Every first Sunday of September we celebrate the men in our lives who raised us, protected us and helped us to be the people we are today. Father’s Day isn’t just about rewarding men who’ve had children but also father figures and inspirational male role models. Let’s learn a little about how it got started, and how we can best appreciate the day.
In the early 1900s a young American woman named Sonora Smart Dodd wanted to honour her father and all fathers with a celebration. Her own father was a civil war veteran who had raised six children as a single parent – but all that happened on that day in West Virginia was a few sermons preaching the importance of parenthood and encouraging young people to appreciate all that their fathers do for them.
In 1938 Father’s Day was supported by the New York Associated Men’s Wear Retailers, who consolidated a lot of issues and created a Father’s Day Council. It was clearly a commercial venture – sales of ties, smoking pipes and slippers were going to go through the roof. Its inspiration was Mother’s Day, which had been introduced only the previous century but was already a huge hit, and by 1911 had been granted official holiday status.
It was many years later in 1972 that President Nixon signed Father’s Day into law. For a long time many refused to accept it, realising cynically – but truthfully – that it was just an excuse to make more money for male gift businesses. However by the mid eighties it was practically a second Christmas for sellers of pipes, ties and slippers.
Traditions are similar to those for Mother’s Day – you might make or give a card, prepare a meal or buy gifts. Others prefer to take a religious approach and participate in charity events or visit a place of worship. For those who don’t have a Father in their life, other significant male role models may be appreciated instead, such as grandfathers or godfathers.
Despite everything our dads do for us, one in ten Australians have admitted to completely forgetting about Father’s Day at least once – and 12% of fathers won’t get anything at all. People are also likely to spend less money on Father’s Day than on Mother’s Day, even though fathers are much more involved in their kids’ lives now than in the last few generations.
Of course the best gift for your dad will depend on what your dad is like – would he prefer an adventure experience? A handy gadget? A new hobby to pick up? While you’re thinking about it, have a look at these recipes for a great Father’s Day breakfast or brunch.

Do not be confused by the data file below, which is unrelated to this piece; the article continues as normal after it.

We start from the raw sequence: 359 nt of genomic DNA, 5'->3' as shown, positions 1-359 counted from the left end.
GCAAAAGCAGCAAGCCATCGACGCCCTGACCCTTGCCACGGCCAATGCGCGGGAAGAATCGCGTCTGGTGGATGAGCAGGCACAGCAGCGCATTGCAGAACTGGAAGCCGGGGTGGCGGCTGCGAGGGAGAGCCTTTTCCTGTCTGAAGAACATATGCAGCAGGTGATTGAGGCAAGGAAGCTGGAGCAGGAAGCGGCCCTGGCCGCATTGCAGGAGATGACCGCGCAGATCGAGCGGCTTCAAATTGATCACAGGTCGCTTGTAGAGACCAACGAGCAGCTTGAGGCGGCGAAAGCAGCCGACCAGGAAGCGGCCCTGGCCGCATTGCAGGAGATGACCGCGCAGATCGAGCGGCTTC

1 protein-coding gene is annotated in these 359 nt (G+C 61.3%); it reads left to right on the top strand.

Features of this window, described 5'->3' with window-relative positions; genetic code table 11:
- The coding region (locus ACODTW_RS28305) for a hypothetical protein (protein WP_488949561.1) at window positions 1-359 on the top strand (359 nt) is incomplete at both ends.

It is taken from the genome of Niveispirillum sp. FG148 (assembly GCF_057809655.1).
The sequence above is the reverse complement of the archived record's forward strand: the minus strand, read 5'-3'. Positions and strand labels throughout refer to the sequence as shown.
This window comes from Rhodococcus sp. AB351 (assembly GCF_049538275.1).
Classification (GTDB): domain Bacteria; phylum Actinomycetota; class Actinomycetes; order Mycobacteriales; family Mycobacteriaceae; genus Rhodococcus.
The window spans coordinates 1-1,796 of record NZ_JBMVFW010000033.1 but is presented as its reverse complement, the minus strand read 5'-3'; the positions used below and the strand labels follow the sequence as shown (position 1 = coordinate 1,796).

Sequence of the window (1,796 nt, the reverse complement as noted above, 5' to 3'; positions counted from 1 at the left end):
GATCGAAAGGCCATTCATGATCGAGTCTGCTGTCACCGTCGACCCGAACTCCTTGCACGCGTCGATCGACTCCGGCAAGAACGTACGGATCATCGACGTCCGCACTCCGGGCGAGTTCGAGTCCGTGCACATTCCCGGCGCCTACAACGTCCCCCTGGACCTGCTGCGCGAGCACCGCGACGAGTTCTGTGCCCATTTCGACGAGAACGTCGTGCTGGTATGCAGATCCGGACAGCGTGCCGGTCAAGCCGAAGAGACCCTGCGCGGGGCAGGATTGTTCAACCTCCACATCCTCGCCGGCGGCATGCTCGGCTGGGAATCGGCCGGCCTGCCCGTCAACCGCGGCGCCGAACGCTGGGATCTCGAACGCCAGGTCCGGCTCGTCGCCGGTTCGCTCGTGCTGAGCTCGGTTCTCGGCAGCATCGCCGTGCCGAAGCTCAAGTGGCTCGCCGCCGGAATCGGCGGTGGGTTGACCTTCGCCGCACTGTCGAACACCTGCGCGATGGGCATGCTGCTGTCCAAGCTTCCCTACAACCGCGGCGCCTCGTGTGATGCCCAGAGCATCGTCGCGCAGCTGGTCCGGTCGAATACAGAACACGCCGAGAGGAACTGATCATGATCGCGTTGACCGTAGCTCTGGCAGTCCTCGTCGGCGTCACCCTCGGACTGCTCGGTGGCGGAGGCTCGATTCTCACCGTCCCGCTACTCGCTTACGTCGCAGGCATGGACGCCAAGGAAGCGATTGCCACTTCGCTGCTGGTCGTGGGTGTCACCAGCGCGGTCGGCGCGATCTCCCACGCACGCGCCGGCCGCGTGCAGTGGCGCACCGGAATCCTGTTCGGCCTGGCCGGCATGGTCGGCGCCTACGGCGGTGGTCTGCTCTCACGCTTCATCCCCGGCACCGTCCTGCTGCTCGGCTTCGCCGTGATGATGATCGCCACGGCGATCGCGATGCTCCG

A genuine treat for dad – bring this to him in bed if you can to really make his day! The best thing about this recipe is it’s totally customisable, so if he’s vegetarian you can top it with delicious vegetables, or make a nicer base out of cornmeal for some added crunch.
You will need:
- 225g chopped bacon
- Pizza dough
- 3g butter
- Half a dozen eggs, beaten
- ½ a small onion
- ½ green bell pepper
- 115g grated cheddar cheese
- Salt and pepper
Turn the oven onto 350°F or 275°C and coat a suitable-sized baking sheet with oil or cooking spray
Cook the bacon in a large pan, moving often to stop it from sticking, until it’s brown and crispy. Remove it and leave on paper towels to drain off the excess oil.
Roll out the pizza dough until it’s a good size and thickness, dependant on personal taste (does dad usually have thick or thin crust pizza?) then place onto the baking sheet.
Pre-cook for a few minutes in the oven, allowing the crust edges to get a little brown and the centre to harden.
Melt your butter in a non-stick pan, until the foam goes away. Add your beaten eggs to the skillet and scramble them gently for 3-4 minutes – try to keep them a little moist, not overdone and rubbery. You could also put fried eggs on top of the pizza, but getting six good ones in a row might be difficult!
Arrange the scrambled eggs onto the crust and top with the bacon, onion and green pepper.
Liberally cover with cheddar cheese before seasoning with salt and pepper.
Put the whole thing in the oven on the top rack for about ten minutes – the cheese should be good and melted by now!
French Toast with Banana
For a sweeter tooth, knock dad out with these amazing flavours. Normal fluffy white bread can be substituted for brioche if it’s difficult to find!
You will need:
- 2 eggs
- 1tsp vanilla rctract
- 2 tbsps cream
- 30g unsalted butter
- Thick slices of brioche
- 1 banana
- Crème fraiche, maple syrup and cinnamon (optional)
Start by beating the eggs together along with the vanilla and the cream. Dip the brioche slices into the egg and soak through on each side.
Heat the butter in a large frying pan. When it’s sizzling, place the egg-drenched brioche into the pan.
Cook for a couple of minutes on each side until golden.
Serve by stacking some slices together and topping with banana. Add crème fraiche, a drizzle of maple syrup and dust with cinnamon.